Many of Trump’s campaign commitments are cause for concern for a treasurer, but for those within or dealing with China, a potential increase in trade tariffs could prove the most disconcerting of all. We explore the possibility of trade conflict and how treasury teams can best manage their payments in this potential minefield.
China and America currently stand face-to-face; two economic gunslingers hands hovering over their triggers, waiting for the other to act. And whether or not either will draw for their guns boils down to one man – President-elect Trump.
Throughout his campaign, Trump championed the idea of a tariff on trade with China to reduce the large US goods trade deficit. With Donald Trump’s victory, the tariff is now a real possibility. He has stated he will formally exit the 12-country Trans-Pacific Partnership trade deal and impose a 45 percent levy on imports from China. Whether he will pull the trigger is still unknown but his intent remains intact.
Of course, China has not taken kindly to the suggestion. It has argued it will take a tit-for-tat approach and impose its own tariffs and restrictions – threatening to cut off American companies such as Apple that are invested heavily within the country. Considering last year Apple sold more goods in China than in the US, the golden dragon’s bite is definitely as bad as its bark.
Volatility in Prices
But Apple will by no means be the only corporate hit. For treasurers working for corporates based in China or the US – the two largest exporters in the world – a trade war could present a host of problems. In the event that tariffs are imposed, both the yuan and the dollar will experience heavy volatility and prices will fluctuate significantly. Trade agreements between the two countries will also fall into repute and existing payment structures uprooted. For a treasurer on either side trying to manage their transactions, this volatility and uncertainty will prove extremely difficult. At worst, it has been argued that the proposed 45 percent tariff would paralyze US-China bilateral trade – meaning the majority of payments between the two nations could cease entirely.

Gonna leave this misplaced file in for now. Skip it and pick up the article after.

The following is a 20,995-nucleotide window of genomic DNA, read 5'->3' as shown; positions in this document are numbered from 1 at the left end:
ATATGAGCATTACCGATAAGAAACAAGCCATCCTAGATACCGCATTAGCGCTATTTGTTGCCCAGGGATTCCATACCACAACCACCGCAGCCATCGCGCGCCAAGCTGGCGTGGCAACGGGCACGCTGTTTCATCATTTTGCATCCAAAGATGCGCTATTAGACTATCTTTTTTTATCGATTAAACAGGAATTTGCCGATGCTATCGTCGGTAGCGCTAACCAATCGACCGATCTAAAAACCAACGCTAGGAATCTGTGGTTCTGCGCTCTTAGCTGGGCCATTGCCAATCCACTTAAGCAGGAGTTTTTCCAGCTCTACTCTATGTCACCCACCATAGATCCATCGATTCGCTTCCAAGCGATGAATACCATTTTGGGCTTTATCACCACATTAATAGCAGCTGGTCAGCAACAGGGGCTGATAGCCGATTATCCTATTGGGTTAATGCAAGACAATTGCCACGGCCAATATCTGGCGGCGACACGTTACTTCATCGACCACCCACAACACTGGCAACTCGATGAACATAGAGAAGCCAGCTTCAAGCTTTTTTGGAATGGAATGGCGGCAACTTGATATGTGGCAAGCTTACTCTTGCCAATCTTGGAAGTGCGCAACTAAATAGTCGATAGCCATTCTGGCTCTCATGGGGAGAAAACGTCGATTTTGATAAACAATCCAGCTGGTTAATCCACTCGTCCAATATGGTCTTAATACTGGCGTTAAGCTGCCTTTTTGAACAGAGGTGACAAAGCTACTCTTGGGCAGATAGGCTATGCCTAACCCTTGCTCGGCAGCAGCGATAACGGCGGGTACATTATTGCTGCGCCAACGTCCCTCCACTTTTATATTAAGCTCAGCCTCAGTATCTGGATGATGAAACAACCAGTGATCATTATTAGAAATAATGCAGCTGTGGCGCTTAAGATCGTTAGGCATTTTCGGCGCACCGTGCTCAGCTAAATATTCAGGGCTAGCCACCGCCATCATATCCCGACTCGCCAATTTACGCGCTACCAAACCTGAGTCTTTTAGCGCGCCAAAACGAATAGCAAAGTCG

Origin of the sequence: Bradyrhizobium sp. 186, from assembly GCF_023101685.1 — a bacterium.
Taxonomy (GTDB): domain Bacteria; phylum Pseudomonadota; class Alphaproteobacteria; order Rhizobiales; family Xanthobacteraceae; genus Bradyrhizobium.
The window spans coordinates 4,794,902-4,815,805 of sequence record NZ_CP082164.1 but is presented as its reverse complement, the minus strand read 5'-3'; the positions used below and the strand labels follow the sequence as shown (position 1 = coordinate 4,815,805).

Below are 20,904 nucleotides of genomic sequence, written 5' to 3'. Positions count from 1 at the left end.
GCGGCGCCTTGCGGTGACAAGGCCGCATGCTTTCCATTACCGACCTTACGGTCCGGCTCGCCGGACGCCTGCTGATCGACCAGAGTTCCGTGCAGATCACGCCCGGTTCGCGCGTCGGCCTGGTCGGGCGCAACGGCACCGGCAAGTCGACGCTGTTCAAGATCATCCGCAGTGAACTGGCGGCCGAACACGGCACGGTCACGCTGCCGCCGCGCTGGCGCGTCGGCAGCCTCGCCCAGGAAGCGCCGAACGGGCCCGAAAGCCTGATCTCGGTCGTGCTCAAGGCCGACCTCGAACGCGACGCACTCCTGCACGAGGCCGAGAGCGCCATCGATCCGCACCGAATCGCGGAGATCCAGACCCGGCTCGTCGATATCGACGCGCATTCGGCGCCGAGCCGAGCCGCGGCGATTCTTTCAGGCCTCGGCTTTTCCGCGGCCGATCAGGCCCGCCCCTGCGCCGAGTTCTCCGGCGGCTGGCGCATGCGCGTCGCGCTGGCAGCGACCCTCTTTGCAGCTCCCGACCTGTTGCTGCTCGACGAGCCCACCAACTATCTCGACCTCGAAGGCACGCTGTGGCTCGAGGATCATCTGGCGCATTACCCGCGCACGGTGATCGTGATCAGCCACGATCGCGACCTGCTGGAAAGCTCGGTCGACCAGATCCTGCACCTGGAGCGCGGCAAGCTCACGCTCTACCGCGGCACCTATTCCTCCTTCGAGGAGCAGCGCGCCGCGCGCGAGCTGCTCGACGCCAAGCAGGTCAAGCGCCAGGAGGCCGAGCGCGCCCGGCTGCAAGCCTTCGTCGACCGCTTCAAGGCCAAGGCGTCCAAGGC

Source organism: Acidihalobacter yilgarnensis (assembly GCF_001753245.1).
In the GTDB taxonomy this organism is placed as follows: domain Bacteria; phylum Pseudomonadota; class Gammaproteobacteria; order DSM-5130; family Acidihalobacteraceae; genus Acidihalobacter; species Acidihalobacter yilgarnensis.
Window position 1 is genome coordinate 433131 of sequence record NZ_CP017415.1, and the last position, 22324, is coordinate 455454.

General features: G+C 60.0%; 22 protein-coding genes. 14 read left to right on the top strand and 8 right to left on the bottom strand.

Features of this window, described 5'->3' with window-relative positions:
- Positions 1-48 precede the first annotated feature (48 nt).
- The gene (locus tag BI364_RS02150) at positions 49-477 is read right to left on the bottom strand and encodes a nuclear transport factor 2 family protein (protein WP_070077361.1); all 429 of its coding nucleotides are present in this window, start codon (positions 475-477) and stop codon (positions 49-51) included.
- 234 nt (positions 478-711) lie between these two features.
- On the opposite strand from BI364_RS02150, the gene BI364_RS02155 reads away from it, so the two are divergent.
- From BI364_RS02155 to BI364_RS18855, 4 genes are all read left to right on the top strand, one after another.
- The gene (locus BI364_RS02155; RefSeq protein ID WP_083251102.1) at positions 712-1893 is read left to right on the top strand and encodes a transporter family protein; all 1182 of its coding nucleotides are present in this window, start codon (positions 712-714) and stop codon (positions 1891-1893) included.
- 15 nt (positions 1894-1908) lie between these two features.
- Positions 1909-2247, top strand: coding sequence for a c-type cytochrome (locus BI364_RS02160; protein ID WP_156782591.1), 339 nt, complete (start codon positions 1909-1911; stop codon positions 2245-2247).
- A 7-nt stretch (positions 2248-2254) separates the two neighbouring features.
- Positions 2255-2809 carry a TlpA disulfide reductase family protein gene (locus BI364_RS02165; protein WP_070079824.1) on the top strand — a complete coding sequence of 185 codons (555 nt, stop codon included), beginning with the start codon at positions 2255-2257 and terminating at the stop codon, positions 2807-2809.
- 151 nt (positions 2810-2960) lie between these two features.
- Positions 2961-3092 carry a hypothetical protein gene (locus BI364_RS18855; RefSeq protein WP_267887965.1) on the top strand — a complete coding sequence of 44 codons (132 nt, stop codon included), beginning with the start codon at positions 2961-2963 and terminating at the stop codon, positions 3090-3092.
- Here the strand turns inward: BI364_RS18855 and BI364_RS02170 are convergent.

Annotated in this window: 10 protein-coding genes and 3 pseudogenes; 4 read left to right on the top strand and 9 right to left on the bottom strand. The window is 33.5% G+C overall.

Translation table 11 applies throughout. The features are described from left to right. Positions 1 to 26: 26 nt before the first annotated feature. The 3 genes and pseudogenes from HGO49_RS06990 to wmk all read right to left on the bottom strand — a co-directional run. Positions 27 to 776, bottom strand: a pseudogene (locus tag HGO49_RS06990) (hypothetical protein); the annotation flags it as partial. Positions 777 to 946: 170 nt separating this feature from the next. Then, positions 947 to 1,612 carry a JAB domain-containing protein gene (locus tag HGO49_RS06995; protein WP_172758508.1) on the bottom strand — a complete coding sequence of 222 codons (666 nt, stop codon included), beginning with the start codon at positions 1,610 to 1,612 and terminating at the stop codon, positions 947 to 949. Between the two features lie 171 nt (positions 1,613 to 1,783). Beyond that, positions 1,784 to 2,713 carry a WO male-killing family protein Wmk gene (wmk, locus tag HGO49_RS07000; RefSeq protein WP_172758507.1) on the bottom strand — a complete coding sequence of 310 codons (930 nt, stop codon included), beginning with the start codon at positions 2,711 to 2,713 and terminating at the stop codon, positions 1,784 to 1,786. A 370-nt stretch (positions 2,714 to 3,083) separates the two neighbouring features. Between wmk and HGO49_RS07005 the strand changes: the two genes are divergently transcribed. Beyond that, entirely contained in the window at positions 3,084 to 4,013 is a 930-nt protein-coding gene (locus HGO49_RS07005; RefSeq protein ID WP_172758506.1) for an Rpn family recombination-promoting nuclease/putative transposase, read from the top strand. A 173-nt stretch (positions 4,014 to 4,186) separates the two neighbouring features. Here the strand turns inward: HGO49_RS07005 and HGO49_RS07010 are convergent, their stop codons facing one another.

With potentially hostile times on the horizon, financial controllers need to act now in order to protect themselves against the fallout of a future trade conflict. In order to do this, there are a number of roads treasurers and CFO’s may look to go down.
The first step is for a corporate treasury to evaluate its provider. Trade tariffs and an economic war with China will increase prices across the board, especially for those manufacturers based in the US. China supplies the resources and parts central to the production of many American goods, such as cars and appliances. Therefore, tariffs will make it more expensive for American companies to purchase these necessities. In order to save money when costs and prices are rising (and the economy potentially weakening) financial controllers should re-evaluate their payment provider. They need the most competitive platform, one that provides a good connection between China and the US and the best FX rates. This way, treasury teams can save on lifting fees and other associated costs that would otherwise add on to already expensive tariffs.
Prioritize data automation to hedge against uncertainty
Once the right platform has been assessed, corporates then need to prioritize data. Trump’s plan for the future is still ambiguous and it is still unknown whether he will commit to a policy of levies on China. This causes uncertainty because if he does impose tariffs, America and China will both experience tense and volatile times. With this in mind, corporate treasurers need to prepare for all outcomes. Data is key here, and treasury teams should ensure they have automated exchange rate data feeds and access to historical FX data. This way, they can make the best decisions regarding their incoming and outgoing payments with up-to-date exchange rate and economic data.
A Trump tariff could have serious economic and political repercussions across the board. Treasurers in both countries will feel the squeeze, costs and prices would dramatically rise in America, and China would feel a hit to its exports. This would have a knock-on effect and it would be increasingly difficult, and costly, for a corporate to manage its payments.
As it stands, both countries have their guns holstered. But treasurers on both sides need to ensure they are prepared and protected if Trump reaches for his weapon and sparks economic war.